Late in 2019, Anjani Achanta was made executive director of the Baker Hughes Additive Manufacturing Technology Center in Houston. It’s known in short as the AMTC and one of the company’s three such centers around the world where engineers and scientists with a broad range of expertise are immersed in a world of fast-moving innovation as they work to shift the manufacturing paradigm beyond anything they could have imagined just a few years ago.
Can you share with us the way your team works and what you’re doing at the Houston AMTC?
Our scope is to provide business solutions to solve problems for our internal product companies – all by developing additive manufacturing solutions. Research activities that support operations are led by my peer collocated with my team for maximum collaboration. Let’s understand each function in a little more detail.
The business development and order fulfillment team focuses primarily on finding the right opportunities to pursue for AMTC to deliver additive-only enabled products. The engineering group at the center is focusing on delivering viable designs taking into account unique process and material challenges posed by additive.
They use advanced design engineering software, modeling and simulation tools to leverage unique benefits offered by additive process such as complex 1-piece designs, weight reduction and unique geometries not possible without additive technology. There is innovation happening on product designs, process efficiency, and printing strategies not possible with just machines on hand. I call it “Intelligent 3D Printing”. The challenge they face daily is that there aren’t many industry standards or guidelines that are defined well enough to accelerate qualification and acceptance of their products.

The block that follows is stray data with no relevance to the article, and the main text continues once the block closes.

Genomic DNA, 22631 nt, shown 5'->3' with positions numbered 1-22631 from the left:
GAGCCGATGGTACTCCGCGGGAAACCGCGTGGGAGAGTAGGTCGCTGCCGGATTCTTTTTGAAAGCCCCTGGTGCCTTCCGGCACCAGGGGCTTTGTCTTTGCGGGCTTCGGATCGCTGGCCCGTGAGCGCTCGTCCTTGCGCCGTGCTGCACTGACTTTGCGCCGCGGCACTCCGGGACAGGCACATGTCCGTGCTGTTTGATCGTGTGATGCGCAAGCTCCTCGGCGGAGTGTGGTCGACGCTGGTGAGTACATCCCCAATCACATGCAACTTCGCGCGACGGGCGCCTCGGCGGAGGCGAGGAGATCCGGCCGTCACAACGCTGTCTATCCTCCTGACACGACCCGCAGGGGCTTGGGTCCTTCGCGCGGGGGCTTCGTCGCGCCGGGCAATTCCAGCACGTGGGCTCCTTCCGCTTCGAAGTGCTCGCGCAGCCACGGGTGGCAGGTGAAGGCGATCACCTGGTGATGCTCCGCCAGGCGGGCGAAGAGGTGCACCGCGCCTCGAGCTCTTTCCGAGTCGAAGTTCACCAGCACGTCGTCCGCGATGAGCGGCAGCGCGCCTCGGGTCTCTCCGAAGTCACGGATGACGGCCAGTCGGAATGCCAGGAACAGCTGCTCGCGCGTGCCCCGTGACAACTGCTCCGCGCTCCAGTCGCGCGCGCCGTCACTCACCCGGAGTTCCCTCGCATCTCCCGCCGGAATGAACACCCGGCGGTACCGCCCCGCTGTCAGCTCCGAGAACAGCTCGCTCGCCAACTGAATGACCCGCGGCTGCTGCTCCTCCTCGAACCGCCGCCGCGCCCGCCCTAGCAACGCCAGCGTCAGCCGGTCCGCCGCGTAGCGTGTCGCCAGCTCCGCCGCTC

In addition, multiple processes within metal and non-metal need to be understood thoroughly to select the right process for the application and the product needs to be carefully designed within the constraints of each process and its limitation. Our process engineers are making sure that the machines can reliably complete jobs and the processes are repeatable, and that product integrity is maintained across different machines and processes.